Faith

Should Churches Host Easter Egg Hunts?

Easter and Halloween are a lot alike when it comes to how churches deal with them where kids are concerned.

At Halloween, some churches host an evening designed to give parents and their children a safe place to spend time together, and give kids a place to dress up in costume, get candy and participate in activities related to the fall.

At Easter, some churches host a day designed to give parents and their children a safe place to spend time together, and give kids a place to hunt for colorful “hidden” plastic eggs, get candy and participate in activities related to the spring.

Neither activity has a great deal of connection to anything in scripture: try finding Halloween or an Easter Bunny in the gospels. Churches are happy to attach the name Easter to its Easter Egg Hunt, but many are too scared to attach the name Halloween its fall activities, even though everyone knows that’s clearly what it is.

Some of the religious hardliners out there shake their heads in disagreement when they hear of a church having an Easter Egg Hunt. Both of the churches with which I am currently associated, one on the east coast, the other on the west, hold an Easter Egg Hunt of some kind.

They are fun-filled, family friendly events.

But in neither case is there any attempt made to present an Easter Egg Hunt as a biblical story, nor does anyone suggest that rabbits lay colorful eggs that are filled with candy.

So why would a church hold an Easter Egg Hunt? More importantly, what’s to be gained by doing so?

I think the reason a church can hold such an event is simple: the horror of the crucifixion is entirely too much for a child. Unlike those famous paintings we’ve seen of Christ on a cross, with little to no marks on him other than an occasional spot of blood on the forehead from His crown of thorns, the truth of the torture to which He was subjected is too much for even some adults. The celebration of Easter is his defeat of the ultimate enemy, death itself.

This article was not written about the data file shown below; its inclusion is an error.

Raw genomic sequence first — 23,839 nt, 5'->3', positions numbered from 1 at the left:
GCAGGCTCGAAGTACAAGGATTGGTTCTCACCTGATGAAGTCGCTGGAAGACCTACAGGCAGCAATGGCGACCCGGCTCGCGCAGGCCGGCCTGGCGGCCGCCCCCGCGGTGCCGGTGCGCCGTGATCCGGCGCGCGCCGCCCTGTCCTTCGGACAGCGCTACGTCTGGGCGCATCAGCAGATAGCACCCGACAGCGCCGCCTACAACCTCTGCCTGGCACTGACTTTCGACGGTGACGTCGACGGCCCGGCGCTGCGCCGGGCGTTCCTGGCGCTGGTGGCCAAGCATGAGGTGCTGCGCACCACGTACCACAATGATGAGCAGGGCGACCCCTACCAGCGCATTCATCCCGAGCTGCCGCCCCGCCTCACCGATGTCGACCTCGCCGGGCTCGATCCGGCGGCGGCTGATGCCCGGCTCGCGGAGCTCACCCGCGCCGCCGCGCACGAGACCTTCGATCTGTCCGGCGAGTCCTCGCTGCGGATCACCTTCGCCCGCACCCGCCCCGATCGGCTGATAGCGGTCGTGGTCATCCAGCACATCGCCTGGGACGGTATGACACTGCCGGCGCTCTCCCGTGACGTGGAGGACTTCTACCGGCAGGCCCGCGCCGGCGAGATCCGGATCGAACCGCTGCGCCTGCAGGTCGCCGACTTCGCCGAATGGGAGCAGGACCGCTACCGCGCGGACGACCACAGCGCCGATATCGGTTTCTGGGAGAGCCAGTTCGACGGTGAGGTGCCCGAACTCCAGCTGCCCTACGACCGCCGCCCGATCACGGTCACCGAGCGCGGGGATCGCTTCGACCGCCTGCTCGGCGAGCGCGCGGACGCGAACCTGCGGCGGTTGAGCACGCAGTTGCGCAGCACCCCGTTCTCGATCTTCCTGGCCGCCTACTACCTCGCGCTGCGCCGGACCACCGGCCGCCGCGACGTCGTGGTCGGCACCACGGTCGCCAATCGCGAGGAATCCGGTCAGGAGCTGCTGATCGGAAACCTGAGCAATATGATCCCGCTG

But for a small child, that’s a little too heavy to get into with great detail just yet.

A fun day spent looking for Easter Eggs and the candy inside is far more palatable. After all, it should be up to parents how soon and in how much detail their children experience the reality of Christ’s death, burial and resurrection.

And this brings us to the question of what’s to be gained by an Easter Egg Hunt.

No, an Easter Egg Hunt is not Biblical. But then no one says it is. And that’s the whole point: it’s a teaching moment. Parents can have a talk to their children on the way home about Easter’s true meaning, or, at the very least, prepare them for the story they’ll hear in some detail the following morning.

“We had a lot of fun today, didn’t we?” a parent might ask his child. And then the conversation might take slight turn like this: “But do you know why Easter is really a time to celebrate?” Let the child describe what, if anything he or she knows about the real meaning of the holiday. The parent can then explain that the Bible tells us that Christ died but then rose again and was able to save us from our sins and give us eternal life. That’s really something to be happy about, isn’t it?”

That’s really all it has to take. It’s about just opening the door for a child to be open to learning about faith and what it’s all about. It’s a way to get a conversation started.

Anyone who dismisses Easter Egg Hunts as something churches shouldn’t do because egg-laying rabbits aren’t to be found in the Bible should consider that any door that opens a genuine conversation about what Easter’s really about is a good thing.

20 Comments

  1. Mark is correct. 

    It
    has been revealed to me that God absolutely, positively, does NOT like bunnies,
    eggs, and Santa Claus. These are idols, and distractions. Whether utilized by accident
    or design, they take away from the truth and meaning of Christmas and the
    Resurrection, especially for children.

    There is no need to substitute in order to have fun during these extremely important holidays.  Teaching children the true meaning of both will bring true joy and happiness to all involved – including the adults!  Here are some possible alternatives to egg hunts: 

    Search for the Resurrected Lamb.  Children follow clues to find a hidden lamb.  Above all other games, children love hunts, and so will be quite attentive when you teach them who the lamb really is.  

    The following is a site for “resurrection rolls”  (good idea, except: don’t use peeps!)
                                      http://www.catholicicing.com/how-to-make-resurrection-rolls-aka/

    This may sound a little unusual, but read John 13: 1-17 and wash each other’s feet.

    A Feast of Firstfruits  would appeal to everyone. Jesus fed a large crowd with fish and bread, and many listened; we can try to do the same. A Seder meal is a good idea at this time of year. The middle matza is striped and pierced and broken, buried (hid) and (hunt) resurrected and ransomed back

  2. […] Easter, Patrick Phillips of Patrick’s Place talked about the controversial question of Should Churches have Easter Egg Hunts? My church answers that question in the affirmative. But what happens at a church Easter Egg Hunt? […]